Busy start to fall for searchers

After a quiet summer, Nanaimo Search and Rescue volunteers responded to three callouts last week.

After a quiet summer, Nanaimo Search and Rescue volunteers responded to three callouts last week.

The week started with a mutual aid call from the Ladysmith search and rescue group looking for a man and his four-year-old daughter on Sept. 16, said Kevin McNeill, NSAR past president and spokesman.

The two were located before Nanaimo volunteers left home base.

Next came a call from Nanaimo RCMP on Sept. 18 about a 31-year-old autistic man who had gotten lost while biking in the Westwood Lake area with his mother.

“She turned right, he turned left and when she looked around, he was gone,” said McNeill.

Before volunteers could start combing the area, another bicyclist found the man and alerted police, who were stationed in the parking lot at Westwood.

Then on Wednesday morning, searchers went out to Cedar to look for the owner of a car parked along a lane way leading to a farmer’s field.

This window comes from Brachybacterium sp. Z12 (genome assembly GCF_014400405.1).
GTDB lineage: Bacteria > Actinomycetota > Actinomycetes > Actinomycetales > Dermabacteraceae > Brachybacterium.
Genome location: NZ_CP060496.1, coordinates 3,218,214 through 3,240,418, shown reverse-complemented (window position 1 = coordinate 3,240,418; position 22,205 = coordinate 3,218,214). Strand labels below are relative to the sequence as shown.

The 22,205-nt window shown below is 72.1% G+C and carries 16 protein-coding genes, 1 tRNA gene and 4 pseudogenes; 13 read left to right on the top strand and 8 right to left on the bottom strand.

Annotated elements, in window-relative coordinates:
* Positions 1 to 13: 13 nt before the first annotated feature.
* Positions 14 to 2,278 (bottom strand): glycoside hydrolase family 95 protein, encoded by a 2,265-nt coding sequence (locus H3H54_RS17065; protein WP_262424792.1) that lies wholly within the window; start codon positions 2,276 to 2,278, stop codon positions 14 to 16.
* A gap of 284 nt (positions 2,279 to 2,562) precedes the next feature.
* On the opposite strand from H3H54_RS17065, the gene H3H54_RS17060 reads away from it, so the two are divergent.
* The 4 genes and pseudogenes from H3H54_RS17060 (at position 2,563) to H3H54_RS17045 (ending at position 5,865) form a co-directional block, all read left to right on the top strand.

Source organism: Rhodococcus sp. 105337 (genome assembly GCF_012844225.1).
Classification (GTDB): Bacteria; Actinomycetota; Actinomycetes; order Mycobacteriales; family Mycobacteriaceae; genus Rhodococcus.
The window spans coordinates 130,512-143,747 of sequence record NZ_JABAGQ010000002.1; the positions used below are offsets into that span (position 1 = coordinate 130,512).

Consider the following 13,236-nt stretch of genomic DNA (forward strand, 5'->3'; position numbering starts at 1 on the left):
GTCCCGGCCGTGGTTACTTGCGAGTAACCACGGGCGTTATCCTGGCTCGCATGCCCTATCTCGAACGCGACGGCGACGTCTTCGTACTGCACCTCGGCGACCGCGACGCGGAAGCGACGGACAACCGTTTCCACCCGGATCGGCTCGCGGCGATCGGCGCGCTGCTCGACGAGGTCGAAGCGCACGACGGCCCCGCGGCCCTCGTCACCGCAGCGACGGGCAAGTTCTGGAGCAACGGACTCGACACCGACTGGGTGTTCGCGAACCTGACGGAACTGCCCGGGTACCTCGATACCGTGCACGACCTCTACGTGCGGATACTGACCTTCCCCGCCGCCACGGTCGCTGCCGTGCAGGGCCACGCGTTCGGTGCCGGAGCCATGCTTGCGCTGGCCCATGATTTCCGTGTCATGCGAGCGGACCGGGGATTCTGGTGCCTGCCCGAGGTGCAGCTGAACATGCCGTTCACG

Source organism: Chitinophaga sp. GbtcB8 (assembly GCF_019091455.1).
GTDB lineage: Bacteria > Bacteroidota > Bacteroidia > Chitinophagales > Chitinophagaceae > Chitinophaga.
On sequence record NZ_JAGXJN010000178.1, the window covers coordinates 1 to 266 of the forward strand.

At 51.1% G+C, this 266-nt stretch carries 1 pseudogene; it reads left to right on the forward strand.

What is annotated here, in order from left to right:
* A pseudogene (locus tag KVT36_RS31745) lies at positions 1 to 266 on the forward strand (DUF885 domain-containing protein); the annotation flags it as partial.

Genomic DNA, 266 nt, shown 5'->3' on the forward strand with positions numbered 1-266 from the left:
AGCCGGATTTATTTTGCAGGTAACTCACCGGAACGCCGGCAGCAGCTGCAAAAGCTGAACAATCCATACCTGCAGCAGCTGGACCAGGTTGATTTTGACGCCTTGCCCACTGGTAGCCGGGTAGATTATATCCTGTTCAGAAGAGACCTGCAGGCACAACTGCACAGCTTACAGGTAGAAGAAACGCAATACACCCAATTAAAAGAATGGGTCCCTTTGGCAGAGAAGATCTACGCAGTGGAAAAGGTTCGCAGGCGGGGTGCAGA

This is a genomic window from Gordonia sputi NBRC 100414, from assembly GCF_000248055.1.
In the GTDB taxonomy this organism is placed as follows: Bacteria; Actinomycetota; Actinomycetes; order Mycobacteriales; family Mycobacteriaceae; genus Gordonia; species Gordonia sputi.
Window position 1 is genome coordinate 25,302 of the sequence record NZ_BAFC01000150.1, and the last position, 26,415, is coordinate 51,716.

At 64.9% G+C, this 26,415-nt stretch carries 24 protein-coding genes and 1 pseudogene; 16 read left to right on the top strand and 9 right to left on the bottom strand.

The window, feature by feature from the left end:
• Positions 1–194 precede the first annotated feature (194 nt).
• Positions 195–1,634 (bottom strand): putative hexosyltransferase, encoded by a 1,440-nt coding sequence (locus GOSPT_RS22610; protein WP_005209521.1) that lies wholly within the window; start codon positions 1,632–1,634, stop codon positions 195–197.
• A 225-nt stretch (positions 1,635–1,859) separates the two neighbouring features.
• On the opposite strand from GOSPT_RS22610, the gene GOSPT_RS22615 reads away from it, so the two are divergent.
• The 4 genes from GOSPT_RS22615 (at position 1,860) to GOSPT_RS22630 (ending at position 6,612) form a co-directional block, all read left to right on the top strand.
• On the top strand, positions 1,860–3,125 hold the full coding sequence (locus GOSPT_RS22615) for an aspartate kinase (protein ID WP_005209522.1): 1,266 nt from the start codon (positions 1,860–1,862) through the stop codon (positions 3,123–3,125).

McNeill said volunteers started searching around 9 a.m. and received word around 11 a.m. that the man had taken a ferry to the mainland.

His next-of-kin told searchers that the man often left his car somewhere in Cedar to avoid parking at the terminal, he added.

Last week was the busiest the group has been in a while – McNeill can only recall volunteers getting called out once all summer.

“Historically, the summer months are quiet,” he said. “But then once September hits, it seems to pick up again. We didn’t have anything on the [Nanaimo River] this year and usually there’s at least one. Of course, it was cold right up until the end of July.”

In other news, after about a year of fundraising, the group has replaced its two road rescue trucks.

McNeil said volunteers originally hoped to replace the command truck and had about $110,000 toward the $170,000 needed, but decided to focus on the road rescue trucks instead after the federal government scrapped the Joint Emergency Preparedness Program, through which the society hoped to secure a grant.

“We can run local searches out of the hall and it would have been another two or three years before we could replace the command vehicle,” said McNeill.

The group bought two pickup trucks, one used and one new, for about $90,000, which will be used to carry rescue gear and volunteers on searches and will help people focus on the rescue at hand.

“There was always the chance the old ones would break down on us,” said McNeill.

For more information, please go to www.nanaimosar.bc.ca.

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